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U.S. Jobless Thursday, America’s Infrastructure Crisis

Stock-Markets / Financial Markets 2010 Sep 09, 2010 - 01:03 PM GMT

By: PhilStockWorld


Best Financial Markets Analysis ArticleWhat a disaster!
Not only are our students failing to keep up with the rest of the World but America is close to getting a failing grade in Infrastructure.  That’s right, what was once the World’s mightiest and proudest economy, this once great nation of builders has been given an overall grade of D in the American Society of Civil Engineers report on our Infrastructure.

The 2009 Grades include: Aviation (D), Bridges (C), Dams (D), Drinking Water (D-), Energy (D+), Hazardous Waste (D), Inland Waterways (D-), Levees (D-), Public Parks and Recreation (C-), Rail (C-), Roads (D-), Schools (D), Solid Waste (C+), Transit (D), and Wastewater (D-).  Awful?  Shameful?  How about DANGEROUS?  Deadly even…

For one thing, The number of high hazard dams—dams that, should they fail, pose a significant risk to human life—has increased by more than 3,000 just since 2007, when there were "just" 1,000 dams at risk and 3,000 to pro actively maintain but the administration refused to fund the project, now the costs have tripled as the situation deteriorates but that’s nothing compared to what happens if just a few of them break completely.  1,819 dams are now in the "high hazard" category and, with the current budget, for every one damn that is repaired, two more become an emergency.  

In urban areas, roadway congestion tops 40 percent.  According to the report, decades of underfunding and inattention have jeopardized the ability of our nation’s infrastructure to support our economy and facilitate our way of life.  At risk of catastrophic failure besides the dams (including levees) are things like our drinking water, sewage systems, bridges, waterways, rail lines, airports, roadways (especially elevated ones) and, of course, our entire electrical grid.  Additionally, 7 Billion gallons of clean drinking water is lost every day through leaking pipes - that’s 23 gallons per citizen per day WASTED for want of $11Bn in repairs - don’t bother worrying about it, the last Administration wouldn’t fund it in 2001 or 2006 so why bother now - 10 Trillion gallons later? 

The ASCE calculates a 5-year $2.2Tn investment is needed to address the situation, that’s $500Bn (25%) more than it was 5-years ago, when they released their last report and nothing was done by the previous administration.  So, rather than having invested in America, putting people to work and improving EVERYONE’s way of life, we spent over $1Tn fighting a war, another $600Bn a year on our regular military operations and gave over $1Tn worth of tax breaks to just 1% of the people who are able to fly over the decaying infrastructure in their private jets.  No wonder Obama is angry

You should be angry too.  Americans are spending 4.2 BILLION hours a year stuck in traffic, 1 Million people’s ENTIRE YEAR!  That costs the economy $78.2Bn a year or an average of $710 per driver - that’s the hidden tax we pay for NOT fixing just the roads.  Lack of uniform systems and regulations have led to high concentrations of hazardous materials and heavy metals in our nation’s landfills, which poses a significant threat to public safety.  One out of 4 of our nation’s bridges are either structurally deficient or functionally obsolete and the current budget of $10.5Bn is only half of what is needed just to maintain these disastrous conditions.  Travel by freight train is three times more fuel efficient than a truck but we are going to be taking tracks out of service if $10Bn a year isn’t dedicated to a $200Bn repair fund between now and 2035.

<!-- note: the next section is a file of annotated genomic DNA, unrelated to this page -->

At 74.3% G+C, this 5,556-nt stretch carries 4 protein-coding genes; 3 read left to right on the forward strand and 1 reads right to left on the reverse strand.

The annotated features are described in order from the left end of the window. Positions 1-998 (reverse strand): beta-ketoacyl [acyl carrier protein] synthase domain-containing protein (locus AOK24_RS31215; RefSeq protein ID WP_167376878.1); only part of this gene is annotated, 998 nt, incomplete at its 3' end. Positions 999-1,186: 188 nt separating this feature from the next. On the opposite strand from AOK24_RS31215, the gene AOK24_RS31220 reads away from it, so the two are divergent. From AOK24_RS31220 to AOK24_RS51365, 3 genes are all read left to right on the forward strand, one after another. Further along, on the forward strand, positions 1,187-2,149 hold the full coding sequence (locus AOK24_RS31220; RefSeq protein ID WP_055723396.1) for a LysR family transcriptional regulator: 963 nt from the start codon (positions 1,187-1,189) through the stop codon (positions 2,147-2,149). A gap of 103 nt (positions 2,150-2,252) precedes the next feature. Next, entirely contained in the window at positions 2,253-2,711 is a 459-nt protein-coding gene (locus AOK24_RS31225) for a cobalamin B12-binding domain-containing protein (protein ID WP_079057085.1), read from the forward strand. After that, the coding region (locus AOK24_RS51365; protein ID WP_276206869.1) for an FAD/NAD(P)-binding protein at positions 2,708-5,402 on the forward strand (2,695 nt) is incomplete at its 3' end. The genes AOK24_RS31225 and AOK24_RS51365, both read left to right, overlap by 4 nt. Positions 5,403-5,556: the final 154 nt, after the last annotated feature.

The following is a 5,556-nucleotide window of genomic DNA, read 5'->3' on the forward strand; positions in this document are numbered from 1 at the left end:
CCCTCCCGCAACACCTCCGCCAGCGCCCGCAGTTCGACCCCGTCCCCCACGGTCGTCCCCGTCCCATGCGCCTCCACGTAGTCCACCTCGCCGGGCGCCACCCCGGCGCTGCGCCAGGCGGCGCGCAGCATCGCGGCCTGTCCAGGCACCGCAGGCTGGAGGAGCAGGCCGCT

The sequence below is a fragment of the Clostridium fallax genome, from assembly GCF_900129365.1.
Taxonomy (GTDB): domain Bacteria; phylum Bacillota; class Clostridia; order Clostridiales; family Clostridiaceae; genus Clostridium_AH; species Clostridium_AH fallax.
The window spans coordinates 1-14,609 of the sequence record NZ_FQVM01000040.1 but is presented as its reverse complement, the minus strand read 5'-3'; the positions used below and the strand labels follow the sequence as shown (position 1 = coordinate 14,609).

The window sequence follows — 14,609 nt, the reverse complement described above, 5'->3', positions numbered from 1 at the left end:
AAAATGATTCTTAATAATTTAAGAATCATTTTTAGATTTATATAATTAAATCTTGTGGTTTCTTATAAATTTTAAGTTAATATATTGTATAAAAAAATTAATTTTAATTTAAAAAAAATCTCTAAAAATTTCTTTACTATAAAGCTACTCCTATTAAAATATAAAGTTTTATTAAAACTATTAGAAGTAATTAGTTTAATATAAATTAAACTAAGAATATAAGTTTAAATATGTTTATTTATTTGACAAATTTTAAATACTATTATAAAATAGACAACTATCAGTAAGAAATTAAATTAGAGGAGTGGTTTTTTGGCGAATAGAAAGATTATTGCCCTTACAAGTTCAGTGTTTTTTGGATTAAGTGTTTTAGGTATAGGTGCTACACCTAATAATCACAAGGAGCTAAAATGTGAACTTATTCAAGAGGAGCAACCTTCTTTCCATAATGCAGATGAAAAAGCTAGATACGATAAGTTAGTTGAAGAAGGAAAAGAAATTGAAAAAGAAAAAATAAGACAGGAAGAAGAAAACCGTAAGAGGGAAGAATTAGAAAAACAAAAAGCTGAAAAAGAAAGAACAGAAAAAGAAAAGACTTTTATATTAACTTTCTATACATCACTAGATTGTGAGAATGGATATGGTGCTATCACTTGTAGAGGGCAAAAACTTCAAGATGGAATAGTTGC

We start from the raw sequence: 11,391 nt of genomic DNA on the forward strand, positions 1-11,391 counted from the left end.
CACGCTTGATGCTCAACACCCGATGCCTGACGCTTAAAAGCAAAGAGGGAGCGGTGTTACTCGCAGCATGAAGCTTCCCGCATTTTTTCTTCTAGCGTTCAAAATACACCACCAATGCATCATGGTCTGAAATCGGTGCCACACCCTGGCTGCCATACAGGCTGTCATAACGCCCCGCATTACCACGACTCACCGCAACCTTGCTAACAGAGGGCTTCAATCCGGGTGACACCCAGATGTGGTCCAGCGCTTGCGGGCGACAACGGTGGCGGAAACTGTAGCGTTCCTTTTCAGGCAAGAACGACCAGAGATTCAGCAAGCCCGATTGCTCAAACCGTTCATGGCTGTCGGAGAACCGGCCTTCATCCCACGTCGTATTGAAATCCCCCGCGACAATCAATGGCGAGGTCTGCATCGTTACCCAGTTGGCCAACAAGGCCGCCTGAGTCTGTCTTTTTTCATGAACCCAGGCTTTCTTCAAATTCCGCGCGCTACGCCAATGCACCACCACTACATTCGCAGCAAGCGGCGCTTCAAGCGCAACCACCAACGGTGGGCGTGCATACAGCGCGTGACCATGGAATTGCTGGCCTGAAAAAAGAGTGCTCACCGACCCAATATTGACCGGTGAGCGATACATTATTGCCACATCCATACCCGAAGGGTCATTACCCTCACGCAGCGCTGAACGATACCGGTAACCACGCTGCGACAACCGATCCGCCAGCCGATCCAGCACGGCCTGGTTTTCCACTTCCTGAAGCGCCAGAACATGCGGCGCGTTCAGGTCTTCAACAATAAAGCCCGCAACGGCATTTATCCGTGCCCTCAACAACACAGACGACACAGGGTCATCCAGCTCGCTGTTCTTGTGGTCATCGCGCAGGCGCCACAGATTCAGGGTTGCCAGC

Why is there no money to fix our infrastructure?  Possibly because the top 1%, who used to earn $1Tn a year (inflation adjusted) and paid 60% income tax in 1979 ($600Bn), now earn $2Tn a year (20% of all US income) and paid an average of 17% in income tax for 2009 ($340Bn) and that is nothing compared to the grotesque levels of tax evasion practiced by America’s corporations, who earned $6Tn and paid JUST $138Bn in taxes last year (2.3%), leaving the rest of the government’s $3.5Tn budget to be paid by everyone else in the bottom 99% - SUCKERS!  By the way. a lot of people will claim corporations earn less but that’s because they count the losses claimed by some corporations (AIG, FRE, FNM, GM, most airlines…) against the profits of other corporations and you KNOW that’s not the right way to look at it! 

The top 1% and the multi-Billion Dollar Corporations use our roads, they drink our water, they flush their waste which needs to be cleaned.  They dump their trash in our landfills and they pollute our air much more so than the average citizen in the bottom 99% yet they are not paying their share to support the system that makes them average salaries of over $1M per year (and that’s $17M a year for the top 0.01%).  Come on America - this is ridiculous!  I wrote about this in "Who Rules America" as well as "The Crisis of Middle-Class America" and you can click on the Income Share chart above to get to Slate Magazine’s excellent "Visual Guide to Income Inequality" so we can move on to other topics now…